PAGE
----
What Determines Posttraumatic Stress and Growth Following Various Traumatic Events? A Study in a Turkish Community Sample

2017-02-01
This study aimed to examine the roles of personality traits, traumatic event types, coping, rumination, and social support in explaining posttraumatic stress symptoms (PTS) and posttraumatic growth (PTG) in a representative community sample of 498 Turkish adults. The results of 2 multiple regression analyses showed that PTS was associated with neuroticism, experiencing events involving intentional/ assaultive violence, intrusive and deliberate rumination, and fatalistic coping. In contrast, PTG was related to conscientiousness, openness to experience, injury/shocking and sudden-death type of events, deliberate rumination, problem-solving coping, and perceived social support. When all variables were entered into the equation, almost two thirds of the variability (R2 =.64) in the severity of PTS and more than one third of the variability (R-2 =.40) in PTG was explained. The findings can aid in the development of psychosocial support programs for individuals experiencing traumatic events.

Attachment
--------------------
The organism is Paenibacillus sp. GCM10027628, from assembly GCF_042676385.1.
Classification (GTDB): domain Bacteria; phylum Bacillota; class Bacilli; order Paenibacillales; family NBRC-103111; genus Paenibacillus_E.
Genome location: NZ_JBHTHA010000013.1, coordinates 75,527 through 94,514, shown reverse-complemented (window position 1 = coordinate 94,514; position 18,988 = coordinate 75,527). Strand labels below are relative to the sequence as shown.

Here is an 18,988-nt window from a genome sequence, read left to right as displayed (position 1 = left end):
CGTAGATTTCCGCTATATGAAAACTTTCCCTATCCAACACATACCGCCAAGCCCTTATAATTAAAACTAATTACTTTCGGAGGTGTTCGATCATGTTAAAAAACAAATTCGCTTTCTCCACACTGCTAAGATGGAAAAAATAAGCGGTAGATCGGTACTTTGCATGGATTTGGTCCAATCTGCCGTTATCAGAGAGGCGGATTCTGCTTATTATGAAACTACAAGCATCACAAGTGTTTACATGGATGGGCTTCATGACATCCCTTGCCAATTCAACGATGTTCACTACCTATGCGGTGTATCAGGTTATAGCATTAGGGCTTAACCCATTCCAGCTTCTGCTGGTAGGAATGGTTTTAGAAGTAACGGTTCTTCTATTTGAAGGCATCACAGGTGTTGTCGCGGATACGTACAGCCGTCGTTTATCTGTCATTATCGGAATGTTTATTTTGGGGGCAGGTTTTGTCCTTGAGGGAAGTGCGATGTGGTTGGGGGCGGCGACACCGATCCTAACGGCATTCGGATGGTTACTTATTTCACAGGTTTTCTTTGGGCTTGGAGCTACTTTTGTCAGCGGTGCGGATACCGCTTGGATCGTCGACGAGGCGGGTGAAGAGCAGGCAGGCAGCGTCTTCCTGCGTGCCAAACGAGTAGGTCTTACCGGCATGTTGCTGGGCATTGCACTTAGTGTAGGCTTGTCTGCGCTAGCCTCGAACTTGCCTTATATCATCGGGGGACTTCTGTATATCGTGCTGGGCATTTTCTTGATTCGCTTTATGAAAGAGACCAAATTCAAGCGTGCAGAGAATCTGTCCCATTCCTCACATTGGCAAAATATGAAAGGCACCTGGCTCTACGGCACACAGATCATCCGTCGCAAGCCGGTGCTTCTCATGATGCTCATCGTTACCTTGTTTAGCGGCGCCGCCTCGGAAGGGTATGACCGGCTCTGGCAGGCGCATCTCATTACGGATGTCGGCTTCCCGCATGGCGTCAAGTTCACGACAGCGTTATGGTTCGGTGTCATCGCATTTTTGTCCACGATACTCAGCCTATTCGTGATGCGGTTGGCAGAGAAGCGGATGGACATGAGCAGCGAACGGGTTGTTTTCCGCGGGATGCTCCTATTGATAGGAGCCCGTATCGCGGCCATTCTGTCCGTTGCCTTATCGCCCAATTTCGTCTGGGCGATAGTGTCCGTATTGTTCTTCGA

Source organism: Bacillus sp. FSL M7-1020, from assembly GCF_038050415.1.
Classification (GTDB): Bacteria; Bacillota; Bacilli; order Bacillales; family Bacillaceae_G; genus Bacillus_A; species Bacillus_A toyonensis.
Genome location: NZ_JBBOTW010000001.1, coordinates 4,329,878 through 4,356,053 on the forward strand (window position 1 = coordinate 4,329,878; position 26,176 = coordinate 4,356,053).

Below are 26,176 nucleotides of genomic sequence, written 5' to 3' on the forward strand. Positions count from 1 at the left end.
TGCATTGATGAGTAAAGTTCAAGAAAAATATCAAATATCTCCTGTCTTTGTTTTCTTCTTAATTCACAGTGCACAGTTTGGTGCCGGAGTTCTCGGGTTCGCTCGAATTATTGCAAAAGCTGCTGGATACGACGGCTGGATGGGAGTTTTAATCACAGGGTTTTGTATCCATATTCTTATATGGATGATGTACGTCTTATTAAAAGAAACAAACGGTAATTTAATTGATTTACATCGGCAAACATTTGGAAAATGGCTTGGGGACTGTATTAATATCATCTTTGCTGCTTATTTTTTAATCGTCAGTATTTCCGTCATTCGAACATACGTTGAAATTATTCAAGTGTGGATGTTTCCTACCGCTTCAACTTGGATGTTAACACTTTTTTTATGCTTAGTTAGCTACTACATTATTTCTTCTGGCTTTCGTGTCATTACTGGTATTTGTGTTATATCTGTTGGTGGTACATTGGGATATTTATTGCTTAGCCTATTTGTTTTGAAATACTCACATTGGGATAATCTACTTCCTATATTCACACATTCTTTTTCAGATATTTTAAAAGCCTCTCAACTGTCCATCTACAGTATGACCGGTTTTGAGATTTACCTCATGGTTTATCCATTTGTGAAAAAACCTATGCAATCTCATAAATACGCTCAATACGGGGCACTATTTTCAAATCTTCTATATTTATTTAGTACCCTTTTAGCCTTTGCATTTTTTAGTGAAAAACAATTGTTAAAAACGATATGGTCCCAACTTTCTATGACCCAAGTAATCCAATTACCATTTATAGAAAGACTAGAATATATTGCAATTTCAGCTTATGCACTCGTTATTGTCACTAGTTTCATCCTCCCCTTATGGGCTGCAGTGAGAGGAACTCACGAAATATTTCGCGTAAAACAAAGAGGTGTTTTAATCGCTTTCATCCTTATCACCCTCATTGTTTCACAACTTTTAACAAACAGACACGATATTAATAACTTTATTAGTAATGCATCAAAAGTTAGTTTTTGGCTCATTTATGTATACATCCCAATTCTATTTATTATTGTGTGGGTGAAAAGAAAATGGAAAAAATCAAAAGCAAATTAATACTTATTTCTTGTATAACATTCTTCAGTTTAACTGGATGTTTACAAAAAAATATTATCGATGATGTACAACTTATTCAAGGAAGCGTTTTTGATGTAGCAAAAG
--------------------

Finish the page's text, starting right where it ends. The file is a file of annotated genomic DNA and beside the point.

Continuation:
JOURNAL OF TRAUMATIC STRESS

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Citation Formats
E. Gul and A. N. Karancı, “What Determines Posttraumatic Stress and Growth Following Various Traumatic Events? A Study in a Turkish Community Sample,” JOURNAL OF TRAUMATIC STRESS, pp. 54–62, 2017, Accessed: 00, 2020. [Online]. Available: https://hdl.handle.net/11511/30447.